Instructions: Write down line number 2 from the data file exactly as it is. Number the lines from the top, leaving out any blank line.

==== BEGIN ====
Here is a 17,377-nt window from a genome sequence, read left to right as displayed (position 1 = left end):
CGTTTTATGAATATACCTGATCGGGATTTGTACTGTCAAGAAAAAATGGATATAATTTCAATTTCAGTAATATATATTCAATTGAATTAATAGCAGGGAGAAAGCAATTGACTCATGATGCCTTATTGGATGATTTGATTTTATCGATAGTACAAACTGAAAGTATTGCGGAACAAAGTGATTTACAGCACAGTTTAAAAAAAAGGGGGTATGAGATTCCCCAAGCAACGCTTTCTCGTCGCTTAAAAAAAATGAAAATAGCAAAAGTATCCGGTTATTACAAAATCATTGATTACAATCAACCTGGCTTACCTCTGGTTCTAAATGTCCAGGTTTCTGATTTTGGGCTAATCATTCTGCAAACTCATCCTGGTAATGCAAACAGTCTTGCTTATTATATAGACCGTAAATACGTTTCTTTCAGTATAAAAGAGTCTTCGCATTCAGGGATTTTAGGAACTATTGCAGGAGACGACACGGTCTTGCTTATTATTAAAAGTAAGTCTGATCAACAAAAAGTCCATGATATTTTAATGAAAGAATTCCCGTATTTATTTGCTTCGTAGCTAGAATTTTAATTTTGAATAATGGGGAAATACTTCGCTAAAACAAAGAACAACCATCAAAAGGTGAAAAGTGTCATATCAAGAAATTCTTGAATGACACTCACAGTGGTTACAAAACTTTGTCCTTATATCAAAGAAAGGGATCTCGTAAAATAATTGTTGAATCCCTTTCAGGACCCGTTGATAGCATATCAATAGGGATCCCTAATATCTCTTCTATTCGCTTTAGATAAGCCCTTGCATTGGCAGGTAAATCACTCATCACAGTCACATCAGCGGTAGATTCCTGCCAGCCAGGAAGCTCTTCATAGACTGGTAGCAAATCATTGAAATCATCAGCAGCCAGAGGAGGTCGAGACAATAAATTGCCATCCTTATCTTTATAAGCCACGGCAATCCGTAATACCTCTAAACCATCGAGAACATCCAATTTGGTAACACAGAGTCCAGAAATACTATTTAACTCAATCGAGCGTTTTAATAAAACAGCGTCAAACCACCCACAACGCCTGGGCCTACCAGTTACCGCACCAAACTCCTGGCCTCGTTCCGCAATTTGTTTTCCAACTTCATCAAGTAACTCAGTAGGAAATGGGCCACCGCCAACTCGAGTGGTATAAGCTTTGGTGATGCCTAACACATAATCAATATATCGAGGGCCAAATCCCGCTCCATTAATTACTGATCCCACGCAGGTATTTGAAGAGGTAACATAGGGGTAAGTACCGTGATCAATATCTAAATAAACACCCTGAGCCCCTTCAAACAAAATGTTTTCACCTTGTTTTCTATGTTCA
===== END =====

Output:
CGTTTTATGAATATACCTGATCGGGATTTGTACTGTCAAGAAAAAATGGATATAATTTCAATTTCAGTAATATATATTCAATTGAATTAATAGCAGGGAGAAAGCAATTGACTCATGATGCCTTATTGGATGATTTGATTTTATCGATAGTACAAACTGAAAGTATTGCGGAACAAAGTGATTTACAGCACAGTTTAAAAAAAAGGGGGTATGAGATTCCCCAAGCAACGCTTTCTCGTCGCTTAAAAAAAATGAAAATAGCAAAAGTATCCGGTTATTACAAAATCATTGATTACAATCAACCTGGCTTACCTCTGGTTCTAAATGTCCAGGTTTCTGATTTTGGGCTAATCATTCTGCAAACTCATCCTGGTAATGCAAACAGTCTTGCTTATTATATAGACCGTAAATACGTTTCTTTCAGTATAAAAGAGTCTTCGCATTCAGGGATTTTAGGAACTATTGCAGGAGACGACACGGTCTTGCTTATTATTAAAAGTAAGTCTGATCAACAAAAAGTCCATGATATTTTAATGAAAGAATTCCCGTATTTATTTGCTTCGTAGCTAGAATTTTAATTTTGAATAATGGGGAAATACTTCGCTAAAACAAAGAACAACCATCAAAAGGTGAAAAGTGTCATATCAAGAAATTCTTGAATGACACTCACAGTGGTTACAAAACTTTGTCCTTATATCAAAGAAAGGGATCTCGTAAAATAATTGTTGAATCCCTTTCAGGACCCGTTGATAGCATATCAATAGGGATCCCTAATATCTCTTCTATTCGCTTTAGATAAGCCCTTGCATTGGCAGGTAAATCACTCATCACAGTCACATCAGCGGTAGATTCCTGCCAGCCAGGAAGCTCTTCATAGACTGGTAGCAAATCATTGAAATCATCAGCAGCCAGAGGAGGTCGAGACAATAAATTGCCATCCTTATCTTTATAAGCCACGGCAATCCGTAATACCTCTAAACCATCGAGAACATCCAATTTGGTAACACAGAGTCCAGAAATACTATTTAACTCAATCGAGCGTTTTAATAAAACAGCGTCAAACCACCCACAACGCCTGGGCCTACCAGTTACCGCACCAAACTCCTGGCCTCGTTCCGCAATTTGTTTTCCAACTTCATCAAGTAACTCAGTAGGAAATGGGCCACCGCCAACTCGAGTGGTATAAGCTTTGGTGATGCCTAACACATAATCAATATATCGAGGGCCAAATCCCGCTCCATTAATTACTGATCCCACGCAGGTATTTGAAGAGGTAACATAGGGGTAAGTACCGTGATCAATATCTAAATAAACACCCTGAGCCCCTTCAAACAAAATGTTTTCACCTTGTTTTCTATGTTCA